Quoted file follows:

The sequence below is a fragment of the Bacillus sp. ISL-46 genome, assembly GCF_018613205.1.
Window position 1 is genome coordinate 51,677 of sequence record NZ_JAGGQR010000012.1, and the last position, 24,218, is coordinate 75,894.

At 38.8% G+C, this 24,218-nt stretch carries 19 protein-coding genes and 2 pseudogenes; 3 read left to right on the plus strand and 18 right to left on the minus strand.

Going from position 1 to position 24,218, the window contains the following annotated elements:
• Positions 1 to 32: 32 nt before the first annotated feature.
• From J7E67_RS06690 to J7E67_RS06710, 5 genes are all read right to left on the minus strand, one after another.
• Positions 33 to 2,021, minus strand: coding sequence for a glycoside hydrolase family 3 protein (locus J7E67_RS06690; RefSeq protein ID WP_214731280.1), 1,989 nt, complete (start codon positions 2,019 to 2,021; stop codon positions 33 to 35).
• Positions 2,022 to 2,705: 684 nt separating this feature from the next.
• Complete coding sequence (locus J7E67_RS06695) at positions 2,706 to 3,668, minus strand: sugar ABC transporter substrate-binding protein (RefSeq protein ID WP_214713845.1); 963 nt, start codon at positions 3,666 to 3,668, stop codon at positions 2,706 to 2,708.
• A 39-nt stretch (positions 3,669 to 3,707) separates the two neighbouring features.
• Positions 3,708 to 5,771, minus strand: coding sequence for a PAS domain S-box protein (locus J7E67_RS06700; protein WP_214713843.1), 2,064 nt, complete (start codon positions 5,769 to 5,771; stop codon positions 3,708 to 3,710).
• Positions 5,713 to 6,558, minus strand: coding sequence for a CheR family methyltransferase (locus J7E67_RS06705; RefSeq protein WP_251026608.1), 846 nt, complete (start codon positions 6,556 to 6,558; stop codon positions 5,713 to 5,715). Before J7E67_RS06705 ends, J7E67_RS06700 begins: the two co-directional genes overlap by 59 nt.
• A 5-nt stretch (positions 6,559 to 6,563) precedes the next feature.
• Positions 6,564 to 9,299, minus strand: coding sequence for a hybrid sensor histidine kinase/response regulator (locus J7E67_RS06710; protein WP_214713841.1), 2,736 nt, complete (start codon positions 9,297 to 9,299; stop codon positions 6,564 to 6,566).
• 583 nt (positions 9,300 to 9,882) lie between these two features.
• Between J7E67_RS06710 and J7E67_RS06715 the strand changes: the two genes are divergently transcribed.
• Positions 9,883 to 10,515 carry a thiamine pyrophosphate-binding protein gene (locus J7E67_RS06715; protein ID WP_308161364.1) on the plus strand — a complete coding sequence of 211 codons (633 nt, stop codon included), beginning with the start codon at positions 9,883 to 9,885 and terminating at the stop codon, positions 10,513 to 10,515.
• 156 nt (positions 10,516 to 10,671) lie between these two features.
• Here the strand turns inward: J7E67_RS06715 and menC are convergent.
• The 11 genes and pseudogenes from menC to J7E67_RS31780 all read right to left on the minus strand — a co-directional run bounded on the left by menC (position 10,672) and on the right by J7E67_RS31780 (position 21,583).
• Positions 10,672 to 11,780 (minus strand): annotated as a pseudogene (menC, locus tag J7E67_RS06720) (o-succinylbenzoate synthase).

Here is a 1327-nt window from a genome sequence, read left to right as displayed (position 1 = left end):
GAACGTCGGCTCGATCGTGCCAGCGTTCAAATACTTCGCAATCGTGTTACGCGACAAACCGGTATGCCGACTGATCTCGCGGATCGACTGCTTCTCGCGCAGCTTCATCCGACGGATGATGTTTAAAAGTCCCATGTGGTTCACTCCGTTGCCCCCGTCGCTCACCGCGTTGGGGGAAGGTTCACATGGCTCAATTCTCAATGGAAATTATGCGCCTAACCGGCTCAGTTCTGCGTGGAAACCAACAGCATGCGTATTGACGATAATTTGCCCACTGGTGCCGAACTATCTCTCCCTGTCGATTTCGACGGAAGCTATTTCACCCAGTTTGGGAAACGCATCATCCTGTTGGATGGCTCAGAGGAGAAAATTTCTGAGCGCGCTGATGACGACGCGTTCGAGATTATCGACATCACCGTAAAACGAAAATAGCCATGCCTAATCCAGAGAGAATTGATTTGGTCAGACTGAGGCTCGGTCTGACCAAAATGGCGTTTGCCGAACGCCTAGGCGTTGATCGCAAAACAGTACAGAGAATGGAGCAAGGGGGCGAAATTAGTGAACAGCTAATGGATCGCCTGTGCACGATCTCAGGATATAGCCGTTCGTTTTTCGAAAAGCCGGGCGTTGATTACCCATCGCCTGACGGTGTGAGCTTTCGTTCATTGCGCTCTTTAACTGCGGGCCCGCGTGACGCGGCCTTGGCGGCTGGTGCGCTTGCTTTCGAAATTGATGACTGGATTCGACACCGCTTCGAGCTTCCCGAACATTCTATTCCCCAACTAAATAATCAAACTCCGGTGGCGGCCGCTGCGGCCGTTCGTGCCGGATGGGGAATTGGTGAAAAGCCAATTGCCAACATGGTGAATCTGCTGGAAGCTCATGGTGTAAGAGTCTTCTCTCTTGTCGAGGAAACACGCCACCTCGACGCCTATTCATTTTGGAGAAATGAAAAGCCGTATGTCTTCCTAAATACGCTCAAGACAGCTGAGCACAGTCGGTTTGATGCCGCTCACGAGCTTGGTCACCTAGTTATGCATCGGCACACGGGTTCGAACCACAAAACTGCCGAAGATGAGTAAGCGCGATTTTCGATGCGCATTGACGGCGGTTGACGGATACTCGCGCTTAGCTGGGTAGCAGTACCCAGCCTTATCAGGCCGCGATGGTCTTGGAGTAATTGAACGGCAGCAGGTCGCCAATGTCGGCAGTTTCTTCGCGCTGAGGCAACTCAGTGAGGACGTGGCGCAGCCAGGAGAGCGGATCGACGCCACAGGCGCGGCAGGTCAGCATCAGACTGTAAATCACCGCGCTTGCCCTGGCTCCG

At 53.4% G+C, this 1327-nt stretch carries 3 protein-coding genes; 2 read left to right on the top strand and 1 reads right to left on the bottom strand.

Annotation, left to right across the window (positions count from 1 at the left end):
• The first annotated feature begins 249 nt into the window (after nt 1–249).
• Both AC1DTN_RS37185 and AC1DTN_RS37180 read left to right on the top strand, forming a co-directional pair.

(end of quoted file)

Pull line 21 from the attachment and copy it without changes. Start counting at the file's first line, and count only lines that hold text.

• Positions 10,672 to 11,780 (minus strand): annotated as a pseudogene (menC, locus tag J7E67_RS06720) (o-succinylbenzoate synthase).